Monday, November 25, 2013

ChurchGurl Foundation Honors Cathy D. Adams

Monday, December 2, 2013
8 p.m.
Yoshi's of Oakland
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Cathy D. Adams is founder and president of one of the Bay Area's premier event management companies, CDA Consulting Group. She is also the founding president emeritus of the National Coalition of 100 Black Women-Oakland/Bay Area Chapter (NCBW/OBAC).

Cathy has worked in the community, informing and educating, and was instrumental in the founding concept for the NCBW/OBAC 'Sistahs Getting Real About HIV/AIDS' Campaign & World AIDS Forum, which will observe its tenth year anniversary on World AIDS Day, December 1, 2013.

A Commissioner on the Alameda County Commission on the Status of Women, Cathy is a graduate of Jackson State University Mississippi with a degree in Mass Communications.

In observance of her great work in the Bay Area community, the Church Gurls Foundation will honor the multi-award recipient with its 2013 Women Empowerment Award during an affair to be held on Monday, December 2, 2013 at Yoshi's Oakland in Jack London Square.

Friday, November 15, 2013

"12 Years A Slave" - The Movie that Every Free Black Man and Woman MUST See

After seeing the trailers, I said that I would not see "12 Years A Slave."  

Even though it is based on a true story, I thought, "this is too painful and I refuse to put myself through it."

And then I started thinking, "Do I really want to go to the office and have my white colleagues telling me about the movie?"  And that was all the motivation it took for me to put my own personal sensitivities aside and get to the theater.

If the Academy doesn't recognize this film and its amazing talent (especially Chiwetel Ejiofor who plays the main character, Solomon Northrup, a free black man who is kidnapped and sold into slavery), there is no hope for the film industry.  The director, Steve McQueen, is brilliant.  Give him his Oscar today.

Is it painful?  Brutally.  Will it make you angry?  Absolutely.  If it doesn't, check your pulse.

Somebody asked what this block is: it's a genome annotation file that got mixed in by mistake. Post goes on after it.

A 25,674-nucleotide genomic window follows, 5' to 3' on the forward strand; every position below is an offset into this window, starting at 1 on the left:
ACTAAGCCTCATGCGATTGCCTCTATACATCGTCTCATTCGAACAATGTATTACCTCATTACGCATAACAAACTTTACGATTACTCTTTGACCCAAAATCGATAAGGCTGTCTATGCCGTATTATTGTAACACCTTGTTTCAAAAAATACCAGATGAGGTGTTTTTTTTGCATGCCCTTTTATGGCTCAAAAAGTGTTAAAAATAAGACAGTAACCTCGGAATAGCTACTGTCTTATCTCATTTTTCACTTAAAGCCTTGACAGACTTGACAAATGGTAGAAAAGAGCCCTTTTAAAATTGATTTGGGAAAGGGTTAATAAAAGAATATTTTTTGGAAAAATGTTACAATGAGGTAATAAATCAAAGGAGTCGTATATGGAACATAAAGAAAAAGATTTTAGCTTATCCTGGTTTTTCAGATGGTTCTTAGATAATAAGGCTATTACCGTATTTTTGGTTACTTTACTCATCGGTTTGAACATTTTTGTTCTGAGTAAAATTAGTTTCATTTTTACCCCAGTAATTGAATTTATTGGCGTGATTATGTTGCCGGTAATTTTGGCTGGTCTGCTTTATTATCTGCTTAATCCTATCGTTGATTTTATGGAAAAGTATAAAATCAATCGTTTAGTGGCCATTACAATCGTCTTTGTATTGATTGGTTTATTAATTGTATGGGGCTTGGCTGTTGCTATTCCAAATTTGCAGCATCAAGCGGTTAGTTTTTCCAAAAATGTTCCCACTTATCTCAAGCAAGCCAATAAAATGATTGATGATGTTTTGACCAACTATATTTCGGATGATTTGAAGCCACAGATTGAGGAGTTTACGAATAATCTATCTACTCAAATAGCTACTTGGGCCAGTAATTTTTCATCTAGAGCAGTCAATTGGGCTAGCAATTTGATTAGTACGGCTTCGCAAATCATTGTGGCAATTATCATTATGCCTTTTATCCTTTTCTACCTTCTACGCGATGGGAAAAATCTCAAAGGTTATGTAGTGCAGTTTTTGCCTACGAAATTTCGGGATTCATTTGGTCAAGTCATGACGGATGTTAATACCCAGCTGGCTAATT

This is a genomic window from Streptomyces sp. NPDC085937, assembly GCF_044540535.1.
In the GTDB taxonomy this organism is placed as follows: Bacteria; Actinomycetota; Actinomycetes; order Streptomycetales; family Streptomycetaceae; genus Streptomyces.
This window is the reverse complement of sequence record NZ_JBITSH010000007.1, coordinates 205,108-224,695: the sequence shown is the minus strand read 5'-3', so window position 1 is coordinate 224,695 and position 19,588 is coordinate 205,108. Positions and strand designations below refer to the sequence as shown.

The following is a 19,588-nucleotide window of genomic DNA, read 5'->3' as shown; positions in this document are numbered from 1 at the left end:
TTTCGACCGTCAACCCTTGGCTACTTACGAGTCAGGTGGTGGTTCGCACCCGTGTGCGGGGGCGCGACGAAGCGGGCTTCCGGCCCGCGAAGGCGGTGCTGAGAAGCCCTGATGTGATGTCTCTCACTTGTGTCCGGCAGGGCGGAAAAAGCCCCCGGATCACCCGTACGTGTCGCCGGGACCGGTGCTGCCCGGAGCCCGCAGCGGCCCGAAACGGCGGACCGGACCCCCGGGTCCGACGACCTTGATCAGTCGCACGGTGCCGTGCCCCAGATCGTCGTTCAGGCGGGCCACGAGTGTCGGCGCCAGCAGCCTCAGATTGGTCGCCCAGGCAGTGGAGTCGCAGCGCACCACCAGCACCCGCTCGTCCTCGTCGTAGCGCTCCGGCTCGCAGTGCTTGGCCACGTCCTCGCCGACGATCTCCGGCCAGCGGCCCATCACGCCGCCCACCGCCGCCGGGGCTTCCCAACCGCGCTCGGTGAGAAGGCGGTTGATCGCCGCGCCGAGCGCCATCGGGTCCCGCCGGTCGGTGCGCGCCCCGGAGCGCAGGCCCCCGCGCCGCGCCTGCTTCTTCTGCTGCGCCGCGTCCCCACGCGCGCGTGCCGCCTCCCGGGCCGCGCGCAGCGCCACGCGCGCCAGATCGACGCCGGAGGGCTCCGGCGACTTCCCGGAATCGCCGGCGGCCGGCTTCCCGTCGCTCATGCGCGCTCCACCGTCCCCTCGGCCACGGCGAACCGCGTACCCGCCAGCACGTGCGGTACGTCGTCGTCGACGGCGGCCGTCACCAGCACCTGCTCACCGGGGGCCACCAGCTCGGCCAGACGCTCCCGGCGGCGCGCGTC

I experienced every range of emotions possible, including a couple of chuckles during some scenes (watch for Alfre Woodard).  

But, it also reminds you that there were some good people, especially, the abolitionists, who did try to do the right thing, even when it might mean risking their own lives.

It is absolutely important that you see this movie.  You owe it your ancestors.   

In fact, I plan to see it again with my daughter who swears she can't handle it.  No African American who is over the age of 18, should get a "pass" to skip this one.  

Attendance is mandatory. 

Monday, November 11, 2013


 Saturday, November 9, 2013, Hilton Hotel Union Square


Tavis Smiley, Keynote Speaker
Barbara Rodgers, Mistress of Ceremonies

(Photos Courtesy of Lance Burton/Planet Fillmore (C))

Wednesday, November 6, 2013

"The African Americans - Many Rivers to Cross" - Henry Louis Gates Jr.'s PBS Documentary

I have to preface this "review," by saying that I only caught the last half-hour of Henry Louis Gates, Jr.'s latest documentary on PBS.  

However, what I did see was what public television should be:  thought provoking, well-researched, well-told and important to be told.

And while portions of the 30 minutes I did catch were very uplifting (I absolutely loved seeing Black folks start their own communities, businesses and churches during Reconstruction), I was still terribly troubled by the images of black men hanging in the center of town.

Gates, in my opinion, never disappoints, or fails to educate.  The documentary touched on "Plessy v. Ferguson," and the interviews with African American scholars and historians, both Black and White, gave me hope that there are still academics who devote their lives' work to making sure African American history is researched, pursued and preserved with passion.

But, back to those men hanging in the town square.  

Honestly, as much as I love this type of programming, I'm always angry, frustrated and mad as hell at what our people have had to endure.  And continue to endure (lest we forget Trayvon Martin).

Still, it's important.  And if the people who lived through these turbulent times could deal with it, I can certainly endure watching what they went through - the past should not be forgotten.

That said, I'm not sure I'm ready for "12 Years A Slave."  I'm still having thoughts about "Django Unchained."

And, yes, I do plan to catch "Many Rivers to Cross" in its entirety.